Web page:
A sitting senator on Thursday expressed her gratitude for an endorsement from … a first-time congressional candidate who’s promoted the insane QAnon conspiracy theory?
Yep, things were a bit off-kilter when Sen. Kelly Loeffler (R-GA), the first-term, appointed senator from Georgia, drove up to a campaign event in a Humvee with Marjorie Taylor Greene, who’s voiced her support in the past of the theory that asserts a satantic cabal of pedophiles secretly controls the world.
— Greg Bluestein (@bluestein) October 15, 2020
“No one in Georgia cares about this QAnon business,” Loeffler said of Greene’s conspiracy mongering Thursday, as quoted by the Atlanta Journal-Constitution.
“What we agree on is that we are fighting socialism, that we are promoting conservative values,” the senator added. “And I’m not going to stand for an attack on her character, because she has stood for American values.”
— Kelly Loeffler (@KLoeffler) October 15, 2020
Greene’s QAnon affiliation is not just an issue for Democrats. Over the weekend, Greene got in a Twitter spat with Rep. Denver Riggleman (R-VA), who recently introduced a widely-supported congressional resolution condemning QAnon. Riggleman has called the QAnon “the mental gonorrhea of conspiracy theories.”
Greene has tried to distance herself from the theory in recent months, saying in an August Fox News interview that “yeah, there was a time there for a while that I had read about Q, posted about it, talked about it, which is some of these videos you’ve seen come out. But once I started finding misinformation, I decided that I would choose another path.”
The Journal-Constitution noted that Greene applauded Loeffler’s criticisms of Black Lives Matter at the endorsement event, saying, “If Black Lives Matter to this organization, they would care about all the black babies that die every single day through abortion, they would care about the black lives that are taken on black on black crime.”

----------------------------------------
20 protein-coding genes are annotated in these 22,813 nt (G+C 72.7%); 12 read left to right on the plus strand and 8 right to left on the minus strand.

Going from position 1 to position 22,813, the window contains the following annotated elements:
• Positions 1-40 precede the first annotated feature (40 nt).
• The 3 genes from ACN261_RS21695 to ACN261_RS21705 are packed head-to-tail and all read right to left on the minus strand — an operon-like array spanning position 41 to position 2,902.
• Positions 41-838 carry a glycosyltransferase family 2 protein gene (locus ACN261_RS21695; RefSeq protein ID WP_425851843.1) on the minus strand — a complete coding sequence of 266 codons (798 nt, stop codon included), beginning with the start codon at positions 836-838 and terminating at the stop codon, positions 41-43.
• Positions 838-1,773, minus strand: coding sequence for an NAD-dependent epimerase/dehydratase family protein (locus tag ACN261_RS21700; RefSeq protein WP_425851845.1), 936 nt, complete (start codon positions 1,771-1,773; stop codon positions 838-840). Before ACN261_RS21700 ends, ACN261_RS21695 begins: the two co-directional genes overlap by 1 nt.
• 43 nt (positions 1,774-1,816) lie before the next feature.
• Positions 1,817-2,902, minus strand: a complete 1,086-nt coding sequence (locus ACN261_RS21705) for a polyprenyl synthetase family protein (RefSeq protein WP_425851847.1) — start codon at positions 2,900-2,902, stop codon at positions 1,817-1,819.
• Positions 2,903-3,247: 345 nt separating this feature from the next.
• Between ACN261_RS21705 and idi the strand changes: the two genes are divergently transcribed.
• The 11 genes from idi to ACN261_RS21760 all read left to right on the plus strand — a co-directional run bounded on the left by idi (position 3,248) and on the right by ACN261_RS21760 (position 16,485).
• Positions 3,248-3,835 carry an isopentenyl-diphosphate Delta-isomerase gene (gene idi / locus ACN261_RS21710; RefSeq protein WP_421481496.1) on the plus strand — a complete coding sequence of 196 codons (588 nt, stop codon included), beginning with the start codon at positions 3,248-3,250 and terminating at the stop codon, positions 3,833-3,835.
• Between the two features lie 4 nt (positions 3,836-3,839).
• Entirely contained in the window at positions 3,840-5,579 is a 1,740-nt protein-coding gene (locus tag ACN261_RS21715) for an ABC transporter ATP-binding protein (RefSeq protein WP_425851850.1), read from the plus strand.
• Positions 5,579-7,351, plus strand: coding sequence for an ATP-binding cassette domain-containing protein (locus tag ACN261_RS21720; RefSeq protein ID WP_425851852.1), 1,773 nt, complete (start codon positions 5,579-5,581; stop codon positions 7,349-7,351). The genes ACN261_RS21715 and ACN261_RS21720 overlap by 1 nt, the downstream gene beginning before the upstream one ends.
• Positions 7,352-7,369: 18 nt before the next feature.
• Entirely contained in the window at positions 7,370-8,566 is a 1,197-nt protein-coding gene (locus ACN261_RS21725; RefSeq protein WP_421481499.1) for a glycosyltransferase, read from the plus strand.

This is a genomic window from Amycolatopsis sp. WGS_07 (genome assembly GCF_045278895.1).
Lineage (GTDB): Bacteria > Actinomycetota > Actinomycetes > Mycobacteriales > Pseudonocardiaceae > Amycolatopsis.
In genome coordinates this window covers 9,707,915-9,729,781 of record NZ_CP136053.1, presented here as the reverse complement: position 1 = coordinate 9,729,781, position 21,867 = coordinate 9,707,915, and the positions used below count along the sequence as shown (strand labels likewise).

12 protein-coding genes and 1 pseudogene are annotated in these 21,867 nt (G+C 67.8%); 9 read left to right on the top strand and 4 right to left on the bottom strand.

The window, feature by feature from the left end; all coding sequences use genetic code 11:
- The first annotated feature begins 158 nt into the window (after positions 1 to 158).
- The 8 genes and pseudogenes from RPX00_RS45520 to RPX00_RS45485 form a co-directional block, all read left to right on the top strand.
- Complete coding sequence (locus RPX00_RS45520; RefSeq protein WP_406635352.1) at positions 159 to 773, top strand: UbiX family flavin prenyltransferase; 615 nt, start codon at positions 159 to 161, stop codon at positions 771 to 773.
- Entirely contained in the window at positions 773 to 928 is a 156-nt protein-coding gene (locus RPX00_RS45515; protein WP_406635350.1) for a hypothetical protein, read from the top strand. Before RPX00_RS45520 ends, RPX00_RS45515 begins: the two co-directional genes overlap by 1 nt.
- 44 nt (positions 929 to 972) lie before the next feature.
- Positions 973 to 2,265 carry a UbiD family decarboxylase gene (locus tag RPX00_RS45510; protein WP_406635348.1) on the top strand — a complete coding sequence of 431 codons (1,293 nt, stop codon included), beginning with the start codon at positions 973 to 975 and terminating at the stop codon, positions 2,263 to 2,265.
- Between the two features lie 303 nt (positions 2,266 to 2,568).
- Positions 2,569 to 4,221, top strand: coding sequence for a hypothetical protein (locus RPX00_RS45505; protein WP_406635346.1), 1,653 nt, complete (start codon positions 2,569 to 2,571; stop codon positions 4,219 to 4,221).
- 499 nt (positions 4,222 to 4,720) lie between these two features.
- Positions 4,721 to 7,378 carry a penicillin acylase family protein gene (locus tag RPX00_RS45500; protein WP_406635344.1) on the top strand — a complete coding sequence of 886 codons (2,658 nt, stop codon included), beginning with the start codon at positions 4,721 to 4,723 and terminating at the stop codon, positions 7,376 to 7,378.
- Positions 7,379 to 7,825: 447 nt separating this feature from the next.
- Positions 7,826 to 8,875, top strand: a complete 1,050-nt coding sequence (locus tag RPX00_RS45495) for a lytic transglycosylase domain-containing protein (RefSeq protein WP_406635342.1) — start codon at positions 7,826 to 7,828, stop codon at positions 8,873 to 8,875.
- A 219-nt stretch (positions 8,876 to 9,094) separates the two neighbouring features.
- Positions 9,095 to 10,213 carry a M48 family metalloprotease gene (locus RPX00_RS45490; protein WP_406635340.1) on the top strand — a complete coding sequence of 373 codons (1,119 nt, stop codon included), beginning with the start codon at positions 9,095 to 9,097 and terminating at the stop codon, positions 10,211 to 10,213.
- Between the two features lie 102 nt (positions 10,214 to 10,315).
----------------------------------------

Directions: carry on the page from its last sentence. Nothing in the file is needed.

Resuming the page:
Loeffler has been a vocal opponent of Black Lives Matter, calling the formal organization promoting the social movement “divisive” and anti-Semitic.
As Politico noted over the summer, Greene’s fringe beliefs aren’t limited to QAnon. She has said that members of Congress shouldn’t be allowed to take the oath of office on a Koran, and that the diverse class of congressional freshman elected in 2018 represented “an Islamic invasion of our government.”
In a September Facebook post, Greene published a photo of herself holding a rifle next to pictures of Reps. Alexandra Ocasio-Cortez (D-NY), Rashida Tlaib (D-MI) and Rep. Ilhan Omar (D-MN). “SQUAD’S WORST NIGHTMARE,” read a caption on the image.
Loeffler could use a bump in her race, which is a special election to serve the final two years of the former Sen. Johnny Isakson’s term.
Isakson resigned late last year due to health reasons, and the special election to finish his term will take place in November. If no candidate receives a majority of support, the top two vote-getters will compete in a January runoff.